Relations between journalists and the police are facing unprecedented scrutiny – both at the Leveson Inquiry and via the Met Police Elveden inquiry into allegations of corruption.
Module two of the Leveson Inquiry into the hacking scandal got underway on 27 February and focuses on journalists’ dealings with the police.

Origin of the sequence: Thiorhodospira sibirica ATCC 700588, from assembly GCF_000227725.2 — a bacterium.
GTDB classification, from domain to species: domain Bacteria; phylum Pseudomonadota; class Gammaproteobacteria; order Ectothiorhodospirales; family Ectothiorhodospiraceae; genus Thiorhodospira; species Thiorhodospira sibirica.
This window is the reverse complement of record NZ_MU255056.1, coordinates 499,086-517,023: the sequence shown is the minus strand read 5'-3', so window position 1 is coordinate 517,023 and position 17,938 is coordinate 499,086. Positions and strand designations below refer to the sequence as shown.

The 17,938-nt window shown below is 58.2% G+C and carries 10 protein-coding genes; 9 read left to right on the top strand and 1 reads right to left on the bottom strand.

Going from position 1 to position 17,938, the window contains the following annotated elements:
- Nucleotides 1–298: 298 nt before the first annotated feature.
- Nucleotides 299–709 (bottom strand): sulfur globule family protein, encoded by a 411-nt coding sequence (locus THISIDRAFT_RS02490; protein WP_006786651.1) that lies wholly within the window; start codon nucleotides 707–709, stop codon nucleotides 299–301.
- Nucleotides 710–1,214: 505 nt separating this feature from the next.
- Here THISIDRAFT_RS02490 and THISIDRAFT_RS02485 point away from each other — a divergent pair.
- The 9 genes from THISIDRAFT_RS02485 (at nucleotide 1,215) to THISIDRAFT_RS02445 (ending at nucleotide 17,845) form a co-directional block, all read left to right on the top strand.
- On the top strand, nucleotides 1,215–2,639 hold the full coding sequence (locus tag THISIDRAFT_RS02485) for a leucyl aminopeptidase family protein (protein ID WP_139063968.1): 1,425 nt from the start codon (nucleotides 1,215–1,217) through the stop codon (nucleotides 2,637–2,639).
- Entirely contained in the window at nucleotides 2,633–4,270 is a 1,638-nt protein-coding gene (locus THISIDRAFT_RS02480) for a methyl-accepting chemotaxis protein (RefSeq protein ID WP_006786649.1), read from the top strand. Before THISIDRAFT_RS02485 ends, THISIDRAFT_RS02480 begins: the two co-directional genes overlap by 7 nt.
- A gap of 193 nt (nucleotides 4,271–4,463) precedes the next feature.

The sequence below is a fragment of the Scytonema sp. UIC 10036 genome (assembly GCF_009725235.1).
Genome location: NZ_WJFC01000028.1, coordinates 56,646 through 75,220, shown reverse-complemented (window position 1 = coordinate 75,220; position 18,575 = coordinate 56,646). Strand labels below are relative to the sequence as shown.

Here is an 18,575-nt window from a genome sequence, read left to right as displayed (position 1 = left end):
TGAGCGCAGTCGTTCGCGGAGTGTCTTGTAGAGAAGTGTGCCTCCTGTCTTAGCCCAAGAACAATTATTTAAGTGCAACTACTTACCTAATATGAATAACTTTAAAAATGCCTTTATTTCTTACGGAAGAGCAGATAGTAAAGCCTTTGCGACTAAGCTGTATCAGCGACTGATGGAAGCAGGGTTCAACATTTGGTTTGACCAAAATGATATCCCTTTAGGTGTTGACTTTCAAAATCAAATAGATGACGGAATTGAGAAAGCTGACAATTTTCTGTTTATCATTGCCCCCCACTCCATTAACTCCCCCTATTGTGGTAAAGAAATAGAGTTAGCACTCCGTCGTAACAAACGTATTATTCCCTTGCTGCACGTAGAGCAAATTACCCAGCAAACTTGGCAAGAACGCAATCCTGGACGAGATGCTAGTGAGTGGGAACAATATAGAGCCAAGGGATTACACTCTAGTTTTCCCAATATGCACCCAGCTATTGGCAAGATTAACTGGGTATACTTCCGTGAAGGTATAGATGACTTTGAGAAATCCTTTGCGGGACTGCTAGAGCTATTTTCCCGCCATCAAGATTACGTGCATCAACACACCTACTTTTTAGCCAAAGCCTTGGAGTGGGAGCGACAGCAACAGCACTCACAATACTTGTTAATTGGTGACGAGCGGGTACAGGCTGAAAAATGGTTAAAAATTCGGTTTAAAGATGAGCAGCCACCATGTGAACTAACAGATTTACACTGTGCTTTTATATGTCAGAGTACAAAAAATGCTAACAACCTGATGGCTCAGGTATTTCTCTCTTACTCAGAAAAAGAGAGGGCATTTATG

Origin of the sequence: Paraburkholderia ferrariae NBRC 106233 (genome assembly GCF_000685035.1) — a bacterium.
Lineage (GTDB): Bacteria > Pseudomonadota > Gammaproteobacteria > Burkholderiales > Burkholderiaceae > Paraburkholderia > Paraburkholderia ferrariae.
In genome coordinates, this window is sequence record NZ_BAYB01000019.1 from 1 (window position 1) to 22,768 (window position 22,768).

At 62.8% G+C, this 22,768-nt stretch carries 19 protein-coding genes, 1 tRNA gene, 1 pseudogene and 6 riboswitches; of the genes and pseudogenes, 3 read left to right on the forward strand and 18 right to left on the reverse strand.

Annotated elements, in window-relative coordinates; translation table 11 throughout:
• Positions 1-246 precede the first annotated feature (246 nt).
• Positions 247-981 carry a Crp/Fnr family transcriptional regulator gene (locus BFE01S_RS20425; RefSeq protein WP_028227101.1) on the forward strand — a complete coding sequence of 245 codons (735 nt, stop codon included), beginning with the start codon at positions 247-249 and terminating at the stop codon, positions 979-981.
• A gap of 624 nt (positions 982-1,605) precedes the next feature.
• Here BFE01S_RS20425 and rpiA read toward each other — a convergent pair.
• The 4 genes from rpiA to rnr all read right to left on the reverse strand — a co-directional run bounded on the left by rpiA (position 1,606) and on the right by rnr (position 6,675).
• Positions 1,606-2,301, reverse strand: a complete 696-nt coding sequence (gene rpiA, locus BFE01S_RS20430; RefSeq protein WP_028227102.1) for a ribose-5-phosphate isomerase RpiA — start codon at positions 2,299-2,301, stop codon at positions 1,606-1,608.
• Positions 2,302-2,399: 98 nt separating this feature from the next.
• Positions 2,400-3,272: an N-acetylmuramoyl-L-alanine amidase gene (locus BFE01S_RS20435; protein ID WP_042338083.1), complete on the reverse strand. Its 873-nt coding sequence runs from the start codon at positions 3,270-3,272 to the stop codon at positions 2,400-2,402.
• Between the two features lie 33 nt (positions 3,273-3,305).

Police forces seem determined to exert further control on the flow of information and on unauthorised contact. But journalists have been arguing that such moves could encourage more corruption at forces which are no longer subject to media scrutiny in the way they have been.
Click on the links below to read Press Gazette’s coverage of module two of the Leveson Inquiry: The relationships between the press and police and the extent to which that has operated in the public interest.